The note on your credit score that your loan was in default, then “paid in full”, will remain on your credit record for up to seven years, potentially ruining your eligibility to take out any future loans like mortgages, auto loans, or even credit cards.
By rehabilitating your defaulted loan before consolidating it, the loan holder will update your credit record to remove the default status from the loan, allowing you to clear your credit score and improve your standing with potential lenders.
How To Rehabilitate a Defaulted Loan
To rehabilitate a Direct Loan or FFEL loan in default you will need to work with your lender to satisfy the following conditions:
- Determine a monthly payment amount that you can actually pay, then issue at least 9 full payments within 20 days of their monthly due dates during a period of 10 consecutive months
The only way to make this happen is by contacting whoever is currently servicing your loan (the institution you’re issuing monthly payments to) and working out a schedule with them.
Keep in mind that they have access to all of your financial information, and that they will be willing to work with you on reducing your monthly payments, but only up until a certain point.
If they think you’re wasting money on new clothes, expensive trips, or frivolous personal items that aren’t necessities, then it’s going to be extremely difficult to get them to negotiate a much lower monthly payment.
The good news is that by rehabilitating your defaulted loans, you become immediately eligible for all sorts of other important Federally-funded benefits, like the Obama Student Loan Forgiveness Program, the Public Service Loan Forgiveness Program, and other financial assistance opportunities.
Can You Consolidate Loans in Grace or Repayment?
Any loans that are in either grace or repayment, including loans in deferment or forbearance, may be rolled up into a Direct Consolidation Loan.
However, keep in mind that as soon as the loans are consolidated, you’ll lose any remaining grace period time that was left, unless you’ve requested to delay the processing of your consolidation loan application.
You will end up receiving your first bill within 60 days following approval of your new Direct Consolidation Loan.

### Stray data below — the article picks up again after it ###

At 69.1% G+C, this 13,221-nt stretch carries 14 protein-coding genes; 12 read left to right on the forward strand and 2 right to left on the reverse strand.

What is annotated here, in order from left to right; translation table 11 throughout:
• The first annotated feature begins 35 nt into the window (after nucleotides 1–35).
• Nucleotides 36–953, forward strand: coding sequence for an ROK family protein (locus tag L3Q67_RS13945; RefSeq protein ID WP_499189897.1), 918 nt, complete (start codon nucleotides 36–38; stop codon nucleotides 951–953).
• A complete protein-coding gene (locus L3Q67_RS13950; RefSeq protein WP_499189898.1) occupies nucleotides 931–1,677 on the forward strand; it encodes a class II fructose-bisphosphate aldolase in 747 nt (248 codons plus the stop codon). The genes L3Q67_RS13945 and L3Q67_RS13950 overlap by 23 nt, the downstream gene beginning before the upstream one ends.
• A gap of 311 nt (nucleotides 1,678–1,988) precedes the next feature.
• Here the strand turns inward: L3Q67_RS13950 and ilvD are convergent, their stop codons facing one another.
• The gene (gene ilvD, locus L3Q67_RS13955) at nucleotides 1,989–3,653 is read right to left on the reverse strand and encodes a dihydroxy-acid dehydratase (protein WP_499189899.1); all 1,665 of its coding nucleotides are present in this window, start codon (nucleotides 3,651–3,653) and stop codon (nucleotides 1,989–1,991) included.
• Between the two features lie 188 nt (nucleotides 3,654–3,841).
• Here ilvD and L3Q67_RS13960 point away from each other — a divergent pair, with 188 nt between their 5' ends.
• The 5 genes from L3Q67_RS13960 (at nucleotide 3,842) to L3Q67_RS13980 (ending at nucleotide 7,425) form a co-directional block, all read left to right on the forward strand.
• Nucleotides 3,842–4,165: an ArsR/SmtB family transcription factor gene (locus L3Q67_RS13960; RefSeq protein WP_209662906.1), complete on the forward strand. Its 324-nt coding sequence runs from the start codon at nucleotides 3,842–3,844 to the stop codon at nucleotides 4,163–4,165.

The biggest reason to consolidate loans in a grace period is that if your loan was one of those disbursed before July 1st, 2006 which came with a variable interest rate (lower during the grace period), then consolidating that loan may result in a lower interest rate on your new Direct Consolidation Loan.
Obviously, reducing your interest rate is a compelling reason to consolidate your loans, so if you’re one of the lucky people who are facing this situation, we would absolutely recommend consolidating as soon as possible.
Can You Re-Consolidate An Existing Direct Consolidation Loan?
Fortunately, you’re not limited to a single consolidation, and you can roll up a previously consolidated loan into a new one, as long as you’ve got another eligible loan to add into the mix.
Additionally, it’s possible to add loans to an existing consolidation for as long as 180 days after your Direct Consolidation Loan was disbursed, so everything doesn’t have to be wrapped up all at once.
However, keep in mind that you cannot re-consolidate an existing Direct Consolidation Loan without adding new eligible loans.
Can You Consolidate Federal Consolidation Loans?
You can turn a Federal Consolidation Loan into a Direct Consolidation Loan under the following circumstances:
- You can consolidate an existing Federal Consolidation Loan into a new Direct Consolidation Loan if you add at least one new FFEL or Direct Loan into the batch of consolidated loans
- You can consolidate a single Federal Consolidation Loan (without having to add any new FFEL or Direct Loans) if that loan is in default, or if it has been submitted to a guaranty agency for default aversion, but if you do this, you’ll be forced to put the loan on one of the income-based repayment plans